Fascinated by the JIT

by Miguel de Icaza

Some people think that I wrote the Mono JIT. I did not. Dietmar, Paolo, Zoltan and Martin are the people who have hacked on the JIT engine in Mono.

Recently, as a side project, I have been playing with the JIT a bit to improve some code generation here and there, and together with Ben we are learning how it works internally, it is fascinating to watch it in action.

We have been using a simple example: String.GetHashCode hoping to get things to the point where the JIT output matches GCC -O3. The code is slightly smaller than GCC, but it is wasting two registers, so in a tight loop it ends up placing a local variable on the stack which has a high impact on a tight loop.

Managed C++ and Mono

Someone on IRC pointed me a few days ago to Open64. A compiler suite that includes C, C++ and Fortrans that generate a new intermediate representation called `WHIRL'.

Some of the compiler front-ends are the GNU compiler front ends that have been re-targeted to generate WHIRL instead of RTL. This is fascinating because it means we can now seriously consider implementing the ECMA managed extensions to C++ (the job of moving to a non-RTL IR was done by SGI).

It also means that any compiler that is moved to generate WHIRL could run on any ECMA VM.

You can get the WHIRL IR documentation from here

CIL image manipulation

This topic keeps coming up: are there tools to manipulate CIL images (instrument code: pre- and post- processing, add classes, remove classes, trim methods, replace methods, append instructions) and sometime ago the fine folks at the University of Coimbra have implemented such a tool: Runtime Assembly Instrumentation Library

In Chicago

The other day Nat and I met David Vaskevitch, Microsoft's CTO. We went dancing.

Posted on 12 Apr 2004

Blogs are the TV of the Internet

by Miguel de Icaza

Blogs are the TV of the Internet. Reading them is fun, but they are not particularly challenging.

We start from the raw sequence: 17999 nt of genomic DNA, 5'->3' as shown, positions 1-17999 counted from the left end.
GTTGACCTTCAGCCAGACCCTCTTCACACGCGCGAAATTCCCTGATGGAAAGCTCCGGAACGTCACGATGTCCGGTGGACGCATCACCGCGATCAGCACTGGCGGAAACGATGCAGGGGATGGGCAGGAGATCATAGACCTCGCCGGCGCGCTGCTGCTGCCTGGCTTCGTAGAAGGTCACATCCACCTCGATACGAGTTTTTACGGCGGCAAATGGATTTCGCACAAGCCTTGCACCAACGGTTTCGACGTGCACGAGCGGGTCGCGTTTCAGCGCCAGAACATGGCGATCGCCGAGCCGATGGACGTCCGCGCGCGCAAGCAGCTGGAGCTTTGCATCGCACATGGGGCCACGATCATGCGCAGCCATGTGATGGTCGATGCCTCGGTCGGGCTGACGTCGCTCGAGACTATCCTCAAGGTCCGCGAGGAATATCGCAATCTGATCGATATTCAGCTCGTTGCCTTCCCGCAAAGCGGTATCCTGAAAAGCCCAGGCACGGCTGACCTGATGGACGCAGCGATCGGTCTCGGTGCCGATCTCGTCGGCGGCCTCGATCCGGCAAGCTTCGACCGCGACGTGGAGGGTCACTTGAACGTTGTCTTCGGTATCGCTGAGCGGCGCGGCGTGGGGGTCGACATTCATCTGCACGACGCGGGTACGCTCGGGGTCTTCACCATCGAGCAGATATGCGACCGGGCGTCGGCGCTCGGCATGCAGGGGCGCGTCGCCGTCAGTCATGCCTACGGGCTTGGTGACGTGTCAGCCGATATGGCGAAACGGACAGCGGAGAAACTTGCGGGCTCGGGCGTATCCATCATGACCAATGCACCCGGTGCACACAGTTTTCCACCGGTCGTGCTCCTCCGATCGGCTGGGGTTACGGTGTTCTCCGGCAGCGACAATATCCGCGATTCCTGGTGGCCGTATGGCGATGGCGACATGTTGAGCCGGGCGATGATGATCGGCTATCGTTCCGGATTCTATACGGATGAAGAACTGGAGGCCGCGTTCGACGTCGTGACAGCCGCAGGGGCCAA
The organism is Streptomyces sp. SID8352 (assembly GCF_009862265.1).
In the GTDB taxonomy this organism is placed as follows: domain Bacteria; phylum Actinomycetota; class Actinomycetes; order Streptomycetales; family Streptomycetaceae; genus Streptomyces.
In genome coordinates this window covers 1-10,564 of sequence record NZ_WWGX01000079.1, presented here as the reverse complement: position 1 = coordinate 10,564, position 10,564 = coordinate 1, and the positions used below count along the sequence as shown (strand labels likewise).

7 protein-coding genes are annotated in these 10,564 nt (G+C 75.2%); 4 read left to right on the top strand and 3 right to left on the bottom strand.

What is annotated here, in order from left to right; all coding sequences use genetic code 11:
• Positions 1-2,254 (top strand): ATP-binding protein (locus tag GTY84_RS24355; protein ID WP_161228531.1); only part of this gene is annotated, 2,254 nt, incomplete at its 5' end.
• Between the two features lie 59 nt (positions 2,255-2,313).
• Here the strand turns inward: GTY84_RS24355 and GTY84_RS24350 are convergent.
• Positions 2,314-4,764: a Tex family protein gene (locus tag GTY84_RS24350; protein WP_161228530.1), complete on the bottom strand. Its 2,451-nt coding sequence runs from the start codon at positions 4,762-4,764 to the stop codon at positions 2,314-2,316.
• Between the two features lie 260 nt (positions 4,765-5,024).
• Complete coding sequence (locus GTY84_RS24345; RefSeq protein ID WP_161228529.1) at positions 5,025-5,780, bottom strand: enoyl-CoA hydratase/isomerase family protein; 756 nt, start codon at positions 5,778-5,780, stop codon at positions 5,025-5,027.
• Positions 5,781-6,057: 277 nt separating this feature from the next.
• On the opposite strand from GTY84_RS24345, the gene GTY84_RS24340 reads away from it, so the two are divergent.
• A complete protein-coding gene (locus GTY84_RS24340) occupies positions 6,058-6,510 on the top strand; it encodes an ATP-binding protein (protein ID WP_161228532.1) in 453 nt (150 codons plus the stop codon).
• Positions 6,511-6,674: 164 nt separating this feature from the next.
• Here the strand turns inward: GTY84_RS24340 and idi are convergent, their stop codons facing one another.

Plenty of channels to choose from though.

Posted on 10 Apr 2004


by Miguel de Icaza

My e-mail now consists of 40% of spam after it has gone through SpamAssassin, in the mornings or weekends it is 50% of it.

These days I use Mutt to manually remove the spam before I incorporate my e-mail into Evolution where the mail gets split in plenty of folders (and would make spam removal harder).

Is everyone else getting this same volume of trash?

Big News of the Day

Of course, the big news is that Microsoft has released an internal project called "WiX" as open source and is being hosted in SourceForge. A good move, since it gives a lot of people confidence that the license used is an open source license, without having to spend some quality time reading every sentence of a new license.

From the blog entry from one of the authors you can see that Stephen Walli was behind making this happen. I first saw Stephen doing a talk on startups and VCs at Usenix, on the early days of Ximian, and I remember taking notes frantically. Later I had a chance to meet him at OSCON in Portland.

Posted on 05 Apr 2004

C# Compiler

by Miguel de Icaza

As I make slow progress on Anonymous Methods on the C# compiler -due to some very embarassing assumption on my part- but most issues have been solved now. Am now implementing parameter capturing and must finish the field access reference from an anonymous method, fix a couple of regressions with iterators and commit quickly to CVS. Martin Baulig has been going through the C# generics spec item by item double-checking that his compiler has everything that we are supposed to have (Generic tests today amount to 20% of our positive tests, and 10% of our negative tests). He has finished with the generics spec as far as the ECMA working draft is concerned, but its lacking some of the latest additions that were freshly submitted in January.

Martin also worked on the new alias features in C# 2.0 and some of that code is already on the CVS tree.

Reflection.Emit is sadly not complete enough to build our generics C# compiler (even with the recently released .NET Framework 2.0 preview) so we had to resort to more hidden methods in our Reflection.Emit API which are only available to our compiler. We hope to post the list of our API needs in case Microsoft is interested in exposing these kind of changes in their implementation.

At the PDC in one of the compiler BOFs, Brad Abrams asked if people had written a compiler that followed the Common Language Specification (CLS) rules and very few people actually said they had. Although we had a C# compiler, we had not implemented the CLS rules for it.

Marek Safar recently contributed the CLS support for our C# compiler. The initial patch is about two months old, we went through various code reviews before the code could land on CVS: the traidional review for maintanability, style and performance was done before we could take his patch. Marek did a fantastic job addressing every concern that Martin and myself had. It turned out that the CLS tests have a minimal impact on compilation time.